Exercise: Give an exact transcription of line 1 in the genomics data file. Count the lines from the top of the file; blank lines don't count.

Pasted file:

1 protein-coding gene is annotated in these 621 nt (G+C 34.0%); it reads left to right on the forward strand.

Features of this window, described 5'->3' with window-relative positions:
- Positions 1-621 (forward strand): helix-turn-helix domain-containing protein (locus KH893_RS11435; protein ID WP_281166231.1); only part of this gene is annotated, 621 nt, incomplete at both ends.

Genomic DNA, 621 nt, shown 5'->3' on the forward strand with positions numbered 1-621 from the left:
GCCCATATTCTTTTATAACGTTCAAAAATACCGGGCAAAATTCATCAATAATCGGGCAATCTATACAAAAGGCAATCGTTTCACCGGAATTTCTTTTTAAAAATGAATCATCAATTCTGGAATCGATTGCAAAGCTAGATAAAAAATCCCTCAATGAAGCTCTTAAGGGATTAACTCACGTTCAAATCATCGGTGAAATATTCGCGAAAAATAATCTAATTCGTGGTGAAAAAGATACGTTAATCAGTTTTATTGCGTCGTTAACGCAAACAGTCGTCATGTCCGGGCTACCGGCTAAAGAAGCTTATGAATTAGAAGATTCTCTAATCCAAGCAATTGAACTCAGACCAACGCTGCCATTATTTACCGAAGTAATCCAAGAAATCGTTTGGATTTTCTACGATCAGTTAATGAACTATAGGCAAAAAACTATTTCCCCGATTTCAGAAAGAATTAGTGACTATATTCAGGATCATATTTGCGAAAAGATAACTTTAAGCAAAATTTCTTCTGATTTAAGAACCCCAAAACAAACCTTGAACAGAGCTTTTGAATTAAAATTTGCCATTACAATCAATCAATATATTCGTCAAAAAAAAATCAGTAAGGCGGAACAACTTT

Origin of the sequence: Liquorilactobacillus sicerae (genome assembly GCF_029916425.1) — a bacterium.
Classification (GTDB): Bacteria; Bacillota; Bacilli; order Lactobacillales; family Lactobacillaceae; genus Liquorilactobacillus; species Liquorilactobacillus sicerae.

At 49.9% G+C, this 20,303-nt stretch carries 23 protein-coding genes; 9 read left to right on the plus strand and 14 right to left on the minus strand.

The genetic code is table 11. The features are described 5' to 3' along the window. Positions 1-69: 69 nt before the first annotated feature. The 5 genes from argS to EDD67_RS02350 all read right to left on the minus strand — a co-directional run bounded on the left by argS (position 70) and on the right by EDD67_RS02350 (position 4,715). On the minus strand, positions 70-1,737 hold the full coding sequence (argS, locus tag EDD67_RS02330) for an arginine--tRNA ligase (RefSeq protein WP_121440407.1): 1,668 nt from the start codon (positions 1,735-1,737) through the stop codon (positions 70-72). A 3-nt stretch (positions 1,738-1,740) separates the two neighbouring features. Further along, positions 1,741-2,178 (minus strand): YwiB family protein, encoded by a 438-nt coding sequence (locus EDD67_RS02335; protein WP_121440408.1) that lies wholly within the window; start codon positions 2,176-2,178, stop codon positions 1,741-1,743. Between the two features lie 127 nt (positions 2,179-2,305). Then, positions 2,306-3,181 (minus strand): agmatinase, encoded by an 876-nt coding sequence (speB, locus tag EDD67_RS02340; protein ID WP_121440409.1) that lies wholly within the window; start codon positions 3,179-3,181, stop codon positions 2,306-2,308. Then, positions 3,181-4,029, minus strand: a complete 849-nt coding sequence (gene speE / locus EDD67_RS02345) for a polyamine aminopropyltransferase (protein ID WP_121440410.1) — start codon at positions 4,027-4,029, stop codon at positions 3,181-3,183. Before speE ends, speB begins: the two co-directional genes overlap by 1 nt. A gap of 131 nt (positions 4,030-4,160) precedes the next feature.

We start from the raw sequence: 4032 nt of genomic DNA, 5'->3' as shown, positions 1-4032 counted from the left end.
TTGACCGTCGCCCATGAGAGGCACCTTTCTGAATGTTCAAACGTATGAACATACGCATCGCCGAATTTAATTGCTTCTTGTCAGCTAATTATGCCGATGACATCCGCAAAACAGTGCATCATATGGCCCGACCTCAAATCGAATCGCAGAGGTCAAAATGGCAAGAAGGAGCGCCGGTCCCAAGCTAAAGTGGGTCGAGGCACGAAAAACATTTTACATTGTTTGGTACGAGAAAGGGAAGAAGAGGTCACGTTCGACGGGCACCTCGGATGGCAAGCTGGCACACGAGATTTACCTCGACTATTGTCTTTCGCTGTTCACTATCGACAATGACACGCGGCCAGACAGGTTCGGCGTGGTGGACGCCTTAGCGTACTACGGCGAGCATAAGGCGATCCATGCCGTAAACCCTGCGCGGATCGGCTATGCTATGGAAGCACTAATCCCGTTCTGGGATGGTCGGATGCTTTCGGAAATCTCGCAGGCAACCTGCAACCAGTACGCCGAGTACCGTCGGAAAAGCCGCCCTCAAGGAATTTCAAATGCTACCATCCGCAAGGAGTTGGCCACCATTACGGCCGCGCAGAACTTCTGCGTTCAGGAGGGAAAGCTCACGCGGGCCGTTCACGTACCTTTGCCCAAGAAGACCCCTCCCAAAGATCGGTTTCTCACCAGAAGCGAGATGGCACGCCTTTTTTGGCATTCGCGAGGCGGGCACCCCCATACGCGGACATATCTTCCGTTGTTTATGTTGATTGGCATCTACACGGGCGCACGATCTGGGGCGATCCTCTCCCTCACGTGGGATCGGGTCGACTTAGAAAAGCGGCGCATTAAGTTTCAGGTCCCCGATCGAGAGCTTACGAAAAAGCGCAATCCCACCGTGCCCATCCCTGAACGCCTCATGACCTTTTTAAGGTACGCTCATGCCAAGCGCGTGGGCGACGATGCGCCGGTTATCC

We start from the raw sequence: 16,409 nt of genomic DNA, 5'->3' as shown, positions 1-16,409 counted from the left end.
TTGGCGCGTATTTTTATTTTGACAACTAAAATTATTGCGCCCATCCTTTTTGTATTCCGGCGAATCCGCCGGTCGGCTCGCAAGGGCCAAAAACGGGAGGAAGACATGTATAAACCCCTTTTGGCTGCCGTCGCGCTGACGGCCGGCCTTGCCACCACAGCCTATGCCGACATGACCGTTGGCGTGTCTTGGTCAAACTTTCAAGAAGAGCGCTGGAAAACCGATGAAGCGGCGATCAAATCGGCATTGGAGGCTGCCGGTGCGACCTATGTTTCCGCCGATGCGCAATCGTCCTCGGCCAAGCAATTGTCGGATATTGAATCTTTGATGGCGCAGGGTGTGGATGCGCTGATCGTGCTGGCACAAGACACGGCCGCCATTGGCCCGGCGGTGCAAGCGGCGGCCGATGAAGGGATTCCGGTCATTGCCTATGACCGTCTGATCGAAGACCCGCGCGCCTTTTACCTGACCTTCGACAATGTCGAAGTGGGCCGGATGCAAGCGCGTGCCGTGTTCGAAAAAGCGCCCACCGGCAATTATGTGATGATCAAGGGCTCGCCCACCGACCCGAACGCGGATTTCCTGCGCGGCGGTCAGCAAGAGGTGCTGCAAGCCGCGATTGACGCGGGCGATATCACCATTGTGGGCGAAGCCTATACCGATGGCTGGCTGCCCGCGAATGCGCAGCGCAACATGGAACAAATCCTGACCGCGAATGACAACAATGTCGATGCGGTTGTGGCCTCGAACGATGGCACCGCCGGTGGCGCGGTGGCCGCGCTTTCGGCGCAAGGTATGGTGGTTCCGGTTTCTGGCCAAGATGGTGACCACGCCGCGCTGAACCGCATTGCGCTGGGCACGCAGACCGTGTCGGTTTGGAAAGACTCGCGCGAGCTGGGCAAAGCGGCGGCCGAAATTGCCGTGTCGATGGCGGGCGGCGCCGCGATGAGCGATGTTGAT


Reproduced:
1 protein-coding gene is annotated in these 621 nt (G+C 34.0%); it reads left to right on the forward strand.